Telehealth is a tool used to manage a wide range of conditions, diseases, and variables pertaining to individual health. It can be used as an adjunct to preventative medicine; aiding in an individual’s quest for healthier living through exercise, diet, and nutritional education. It can also be used to warn diabetes and cancer patients of changes in their vital signs, which, if not addressed quickly and accurately, could result in drastic declines in their health. The impacts of telehealth can be as mild as encouraging a person to eat smaller, more nutrient-rich meals to help shrink their waistlines, or as extreme as informing a doctor of a worsening condition that proves to be the tipping point between life and death. In the case of managing patients suffering from Congestive Heart Failure (CHF), telehealth can be crucial in saving untold lives and altering the path of one of this country’s most prevalent and devastating plights.
Heart disease is so common in the United States that it has its own brand. Television and radio commercials are inundated with messages from the American Heart Association. Our grocery stores are filled with products incorporating the heart-healthy logo, boasting their ability to reduce blood pressure, prevent plaque buildup, and raise the consumers’ Omega-3s. According to the Centers for Disease control, heart disease is not only the leading cause of death in America (tallying more annual deaths than chronic lower respiratory disease, accidents, stroke, and Alzheimer’s disease combined), but also one of the fastest-killing, resulting in the mortality of roughly half the population of heart disease patients within 5 years of diagnosis.
Many of the leading causes of CHF are, in fact, other diseases. Diabetes, kidney disease, thyroid disease, and high blood pressure are all leading causes of CHF, and, through telehealth, are all diseases that can be closely monitored, adjusted, and treated using regularly submitted vitals, medication adjustments, and consistent evaluations from medical professionals and clinicians.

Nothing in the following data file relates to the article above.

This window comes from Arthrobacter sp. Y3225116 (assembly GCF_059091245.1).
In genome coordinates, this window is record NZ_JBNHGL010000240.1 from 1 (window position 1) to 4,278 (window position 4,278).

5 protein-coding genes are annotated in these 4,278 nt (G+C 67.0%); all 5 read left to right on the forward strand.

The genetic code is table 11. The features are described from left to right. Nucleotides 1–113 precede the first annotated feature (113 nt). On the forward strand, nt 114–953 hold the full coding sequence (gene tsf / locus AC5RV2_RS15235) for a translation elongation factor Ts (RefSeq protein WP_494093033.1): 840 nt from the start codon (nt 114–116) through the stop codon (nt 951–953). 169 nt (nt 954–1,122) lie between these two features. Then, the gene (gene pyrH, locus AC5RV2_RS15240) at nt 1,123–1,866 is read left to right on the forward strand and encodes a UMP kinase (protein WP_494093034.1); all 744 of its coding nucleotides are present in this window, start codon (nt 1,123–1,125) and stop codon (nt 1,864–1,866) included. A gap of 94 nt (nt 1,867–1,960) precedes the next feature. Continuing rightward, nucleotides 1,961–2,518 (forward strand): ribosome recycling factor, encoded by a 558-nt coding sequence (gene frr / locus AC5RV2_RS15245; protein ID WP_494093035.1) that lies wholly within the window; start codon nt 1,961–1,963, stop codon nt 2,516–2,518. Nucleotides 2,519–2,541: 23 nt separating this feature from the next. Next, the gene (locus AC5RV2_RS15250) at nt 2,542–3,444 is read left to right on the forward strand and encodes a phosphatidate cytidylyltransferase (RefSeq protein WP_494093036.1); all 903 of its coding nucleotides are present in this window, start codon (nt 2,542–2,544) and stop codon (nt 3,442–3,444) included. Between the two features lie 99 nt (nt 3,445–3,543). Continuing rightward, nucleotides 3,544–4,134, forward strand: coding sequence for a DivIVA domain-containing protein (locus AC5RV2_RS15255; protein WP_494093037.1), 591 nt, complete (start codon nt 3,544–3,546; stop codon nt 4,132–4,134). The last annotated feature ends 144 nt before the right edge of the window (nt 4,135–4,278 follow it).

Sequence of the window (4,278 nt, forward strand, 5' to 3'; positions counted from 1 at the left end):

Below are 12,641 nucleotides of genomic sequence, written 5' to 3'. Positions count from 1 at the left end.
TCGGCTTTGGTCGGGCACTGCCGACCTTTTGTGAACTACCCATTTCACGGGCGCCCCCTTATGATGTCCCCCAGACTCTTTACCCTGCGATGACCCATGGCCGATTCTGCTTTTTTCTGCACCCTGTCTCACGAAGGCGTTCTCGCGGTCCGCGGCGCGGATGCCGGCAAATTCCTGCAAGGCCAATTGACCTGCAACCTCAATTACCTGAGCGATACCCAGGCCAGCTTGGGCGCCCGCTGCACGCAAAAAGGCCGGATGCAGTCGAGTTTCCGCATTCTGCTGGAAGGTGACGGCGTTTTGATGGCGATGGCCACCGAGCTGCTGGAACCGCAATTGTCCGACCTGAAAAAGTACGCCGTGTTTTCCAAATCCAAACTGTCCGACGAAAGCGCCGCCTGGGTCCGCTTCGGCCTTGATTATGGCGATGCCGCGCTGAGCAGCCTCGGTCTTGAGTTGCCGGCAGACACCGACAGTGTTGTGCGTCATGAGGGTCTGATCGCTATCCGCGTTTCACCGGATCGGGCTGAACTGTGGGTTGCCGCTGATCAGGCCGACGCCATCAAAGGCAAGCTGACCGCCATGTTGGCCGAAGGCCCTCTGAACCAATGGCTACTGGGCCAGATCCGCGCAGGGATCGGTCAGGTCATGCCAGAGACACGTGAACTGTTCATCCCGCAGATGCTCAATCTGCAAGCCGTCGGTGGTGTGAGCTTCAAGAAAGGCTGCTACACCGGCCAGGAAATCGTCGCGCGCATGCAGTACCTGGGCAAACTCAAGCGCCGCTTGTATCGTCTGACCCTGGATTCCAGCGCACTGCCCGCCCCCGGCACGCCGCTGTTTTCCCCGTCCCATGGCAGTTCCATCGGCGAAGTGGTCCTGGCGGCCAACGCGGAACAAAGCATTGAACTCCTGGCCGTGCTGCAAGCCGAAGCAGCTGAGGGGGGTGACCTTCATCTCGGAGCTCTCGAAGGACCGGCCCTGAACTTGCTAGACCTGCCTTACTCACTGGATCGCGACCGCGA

One of the great benefits of telehealth CHF management programs is the immediacy in which patients and caregivers alike can upload, share, and evaluate vital information. Wearable and mobile devices allow for daily screenings of weight fluctuation, blood glucose levels, cholesterol, blood pressure, and many other factors that contribute to heart failure. Telehealth devices can also perform routine questionnaires, asking patients to answer questions related to shortness of breath, lightheadedness, and other warning signs associated with CHF. The results of these collected vitals and questionnaire reports can then be viewed and analyzed immediately by professionals.
Telehealth does not only help improve patient care, but also reduces overall costs. Annual healthcare spending associated with CHF patients is exorbitant, totaling between $12 billion and $17 billion each year. Telehealth reduces these costs through reduced hospitalizations and preventing future complications from occurring.
Among all of the roles telehealth plays in the healthcare system, none may be as crucial as managing CHF patients; reducing mortality rates, lowering costs, and improving overall patient care and safety for those suffering with one of the most terrible diseases we face.
About Karen Thomas
Karen Thomas is the President of Advanced TeleHealth Solutions. In 2004, she developed and secured funding for the first Medicaid-covered telemonitoring program within the Disease Management Department for the State of Missouri. Seeing the need that various industries had for cost-saving solutions that could provide improved health outcomes for patients, she began Advanced TeleHealth Solutions in 2011. Thomas is an expert on diabetes telehealth programs and a nationally renowned speaker, using her expertise in telehealth monitoring to educate hospitals, home health agencies, and other companies and organizations about the benefits of telemedicine solutions.